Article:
Browse All Films

To See The Sea

July 7

Czech Republic | 2014 | 90 minutes | Jiří Mádl

Opening Night Presentaion with director Jiří Mádl in person! An 11-year-old receives a camera for his birthday and, with dreams of becoming the next Miloš Forman, decides to secretly make a movie about his father. In the process, he finds out more about himself and the world around him than he ever imagined.

Václav Havel – A Life in Freedom

July 10

Czech Republic | 2014 | 71 minutes | Andrea Sedláčková

The 1989 Velvet Revolution was led by Václav Havel, a playwright and poet who became Czechoslovakia’s first democratically elected president and one of the great figures of twentieth century Europe. Director Andrea Sedláĉková maps Havel’s life with extensive film clips and interviews to fashion an elegant portrait of a bohemian artist whose life below and then above ground was rich in paradoxes.

We Are Still Here

July 10 - 11, 2015

USA | 2015 | 84 minutes | Ted Geoghegan

Egyptian | Midnight Adrenaline
Barbara Crampton takes on vengeful spirits in this terrifying tribute to Italian horror. In the cold, wintery fields of New England, a lonely old house wakes up every thirty years - and demands a sacrifice. "Pure, unqualified carnage... A wall-shaking bloodbath!" - Meredith Borders, Badass Digest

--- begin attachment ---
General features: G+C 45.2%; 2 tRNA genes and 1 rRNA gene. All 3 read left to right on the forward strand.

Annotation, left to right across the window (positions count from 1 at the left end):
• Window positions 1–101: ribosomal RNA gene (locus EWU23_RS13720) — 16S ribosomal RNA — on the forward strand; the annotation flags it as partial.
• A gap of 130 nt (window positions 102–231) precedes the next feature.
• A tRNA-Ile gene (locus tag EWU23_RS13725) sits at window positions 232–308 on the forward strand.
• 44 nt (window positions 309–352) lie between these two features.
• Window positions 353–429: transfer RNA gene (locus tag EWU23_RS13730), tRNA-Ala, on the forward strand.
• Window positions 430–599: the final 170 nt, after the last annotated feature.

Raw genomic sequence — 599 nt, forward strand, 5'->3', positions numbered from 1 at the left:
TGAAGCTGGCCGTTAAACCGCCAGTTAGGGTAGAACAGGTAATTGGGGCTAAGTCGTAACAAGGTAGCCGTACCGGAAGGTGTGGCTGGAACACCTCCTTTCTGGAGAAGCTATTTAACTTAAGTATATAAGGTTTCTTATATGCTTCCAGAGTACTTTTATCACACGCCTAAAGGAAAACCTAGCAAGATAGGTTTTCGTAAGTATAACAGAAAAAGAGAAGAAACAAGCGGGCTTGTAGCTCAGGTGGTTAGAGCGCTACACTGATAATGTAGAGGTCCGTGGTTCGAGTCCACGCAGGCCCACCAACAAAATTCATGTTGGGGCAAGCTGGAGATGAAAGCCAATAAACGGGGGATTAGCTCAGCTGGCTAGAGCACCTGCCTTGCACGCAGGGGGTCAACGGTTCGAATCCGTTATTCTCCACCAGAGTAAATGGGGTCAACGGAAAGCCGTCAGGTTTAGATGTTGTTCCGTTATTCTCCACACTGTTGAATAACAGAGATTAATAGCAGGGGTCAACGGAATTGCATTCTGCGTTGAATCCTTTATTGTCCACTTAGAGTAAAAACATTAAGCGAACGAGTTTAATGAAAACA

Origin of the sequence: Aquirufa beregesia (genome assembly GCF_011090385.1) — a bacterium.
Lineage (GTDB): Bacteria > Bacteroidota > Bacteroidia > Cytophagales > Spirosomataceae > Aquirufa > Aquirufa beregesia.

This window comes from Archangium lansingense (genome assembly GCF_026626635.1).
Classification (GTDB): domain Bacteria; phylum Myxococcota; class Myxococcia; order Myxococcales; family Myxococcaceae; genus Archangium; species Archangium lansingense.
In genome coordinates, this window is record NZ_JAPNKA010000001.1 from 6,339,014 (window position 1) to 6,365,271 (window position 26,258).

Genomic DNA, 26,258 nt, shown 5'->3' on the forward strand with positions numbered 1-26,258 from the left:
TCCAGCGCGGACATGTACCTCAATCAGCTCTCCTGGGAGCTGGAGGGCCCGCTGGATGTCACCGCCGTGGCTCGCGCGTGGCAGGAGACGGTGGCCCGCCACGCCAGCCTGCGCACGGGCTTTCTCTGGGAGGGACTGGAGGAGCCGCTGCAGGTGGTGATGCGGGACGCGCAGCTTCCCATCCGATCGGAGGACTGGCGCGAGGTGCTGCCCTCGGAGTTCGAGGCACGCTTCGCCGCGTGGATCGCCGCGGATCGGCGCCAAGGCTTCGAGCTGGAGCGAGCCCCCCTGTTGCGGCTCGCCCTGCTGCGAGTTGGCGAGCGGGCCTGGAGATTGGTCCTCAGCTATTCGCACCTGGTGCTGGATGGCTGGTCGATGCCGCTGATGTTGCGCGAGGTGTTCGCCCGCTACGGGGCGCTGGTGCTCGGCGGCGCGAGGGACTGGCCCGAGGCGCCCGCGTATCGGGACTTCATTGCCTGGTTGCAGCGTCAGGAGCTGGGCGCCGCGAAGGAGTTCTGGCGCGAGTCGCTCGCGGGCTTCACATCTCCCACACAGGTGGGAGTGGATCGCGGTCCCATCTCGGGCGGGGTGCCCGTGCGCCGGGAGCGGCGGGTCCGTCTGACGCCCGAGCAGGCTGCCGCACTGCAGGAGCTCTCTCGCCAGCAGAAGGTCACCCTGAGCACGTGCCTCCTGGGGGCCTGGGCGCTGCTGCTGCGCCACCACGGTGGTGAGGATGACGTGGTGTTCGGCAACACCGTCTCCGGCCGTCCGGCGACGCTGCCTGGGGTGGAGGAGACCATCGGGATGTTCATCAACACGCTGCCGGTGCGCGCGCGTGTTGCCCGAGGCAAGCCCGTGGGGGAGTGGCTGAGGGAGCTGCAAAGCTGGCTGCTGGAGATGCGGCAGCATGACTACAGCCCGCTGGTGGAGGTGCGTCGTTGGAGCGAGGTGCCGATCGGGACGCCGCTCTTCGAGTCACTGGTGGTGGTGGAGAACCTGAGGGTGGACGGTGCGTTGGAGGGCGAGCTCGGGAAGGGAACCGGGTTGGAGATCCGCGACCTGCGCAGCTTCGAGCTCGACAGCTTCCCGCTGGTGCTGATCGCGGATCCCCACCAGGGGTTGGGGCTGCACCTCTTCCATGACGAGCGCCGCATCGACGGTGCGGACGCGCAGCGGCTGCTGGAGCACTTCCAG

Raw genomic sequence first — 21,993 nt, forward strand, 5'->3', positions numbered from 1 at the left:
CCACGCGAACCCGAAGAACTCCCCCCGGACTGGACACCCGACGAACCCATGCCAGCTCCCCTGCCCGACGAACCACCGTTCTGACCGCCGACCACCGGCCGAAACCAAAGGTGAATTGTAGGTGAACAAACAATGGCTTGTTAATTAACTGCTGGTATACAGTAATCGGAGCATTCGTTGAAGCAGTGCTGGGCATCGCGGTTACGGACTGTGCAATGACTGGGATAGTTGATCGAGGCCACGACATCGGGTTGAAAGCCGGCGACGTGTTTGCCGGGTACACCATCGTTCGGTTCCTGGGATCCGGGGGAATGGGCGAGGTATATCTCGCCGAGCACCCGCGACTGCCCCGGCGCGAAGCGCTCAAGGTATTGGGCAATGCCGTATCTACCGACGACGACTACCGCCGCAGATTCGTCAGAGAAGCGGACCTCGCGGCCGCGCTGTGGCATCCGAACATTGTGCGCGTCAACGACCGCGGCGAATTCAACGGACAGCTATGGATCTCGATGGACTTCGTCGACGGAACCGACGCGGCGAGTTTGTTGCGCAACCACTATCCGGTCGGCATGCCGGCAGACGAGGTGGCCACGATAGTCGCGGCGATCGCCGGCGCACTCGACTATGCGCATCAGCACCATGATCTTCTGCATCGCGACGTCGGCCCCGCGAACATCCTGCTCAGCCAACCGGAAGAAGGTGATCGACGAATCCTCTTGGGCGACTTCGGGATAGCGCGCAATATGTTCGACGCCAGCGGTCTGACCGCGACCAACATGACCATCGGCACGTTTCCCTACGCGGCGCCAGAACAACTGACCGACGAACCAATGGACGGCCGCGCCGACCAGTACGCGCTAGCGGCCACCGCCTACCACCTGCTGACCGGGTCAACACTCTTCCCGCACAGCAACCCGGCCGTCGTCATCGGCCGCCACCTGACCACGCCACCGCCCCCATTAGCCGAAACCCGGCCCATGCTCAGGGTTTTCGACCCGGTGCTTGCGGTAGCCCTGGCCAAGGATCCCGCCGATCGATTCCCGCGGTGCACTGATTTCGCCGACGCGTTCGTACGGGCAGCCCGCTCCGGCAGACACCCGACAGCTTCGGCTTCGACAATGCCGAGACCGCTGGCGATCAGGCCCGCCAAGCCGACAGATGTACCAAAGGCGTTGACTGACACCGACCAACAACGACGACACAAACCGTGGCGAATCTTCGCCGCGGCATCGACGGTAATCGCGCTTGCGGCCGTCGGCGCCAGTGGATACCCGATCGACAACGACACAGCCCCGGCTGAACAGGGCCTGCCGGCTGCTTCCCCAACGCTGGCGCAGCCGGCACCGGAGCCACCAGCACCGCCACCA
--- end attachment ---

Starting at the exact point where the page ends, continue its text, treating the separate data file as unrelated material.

When Marnie Was There

Opens: July 3

Japan | 2014 | 103 minutes | Hiromasa Yonebayashi

SIFF Cinema Egyptian | Exclusive Engagement
The gorgeous new animated film from Studio Ghibli is a sweeping tale of friendship, mystery and discovery that follows an insular young woman named Anna who meets the mysterious Marnie, forming a unique friendship that blurs the lines between fantasy and reality. Winner of 2015 Seattle International Film Festival Films4Families Youth Jury Award.

The Wolfpack

Now Playing

USA | 2015 | 89 minutes | Crystal Moselle

SIFF Cinema Egyptian
This Sundance award winning documentary is a mesmerizing portrait of six brothers who grew up in a small housing project apartment in the midst of Manhattan, yet were prohibited access to the outside world. But they had access to movies – all kinds of movies – and began staging elaborate reenactments, an act of self-expression that would change the life of the entire family.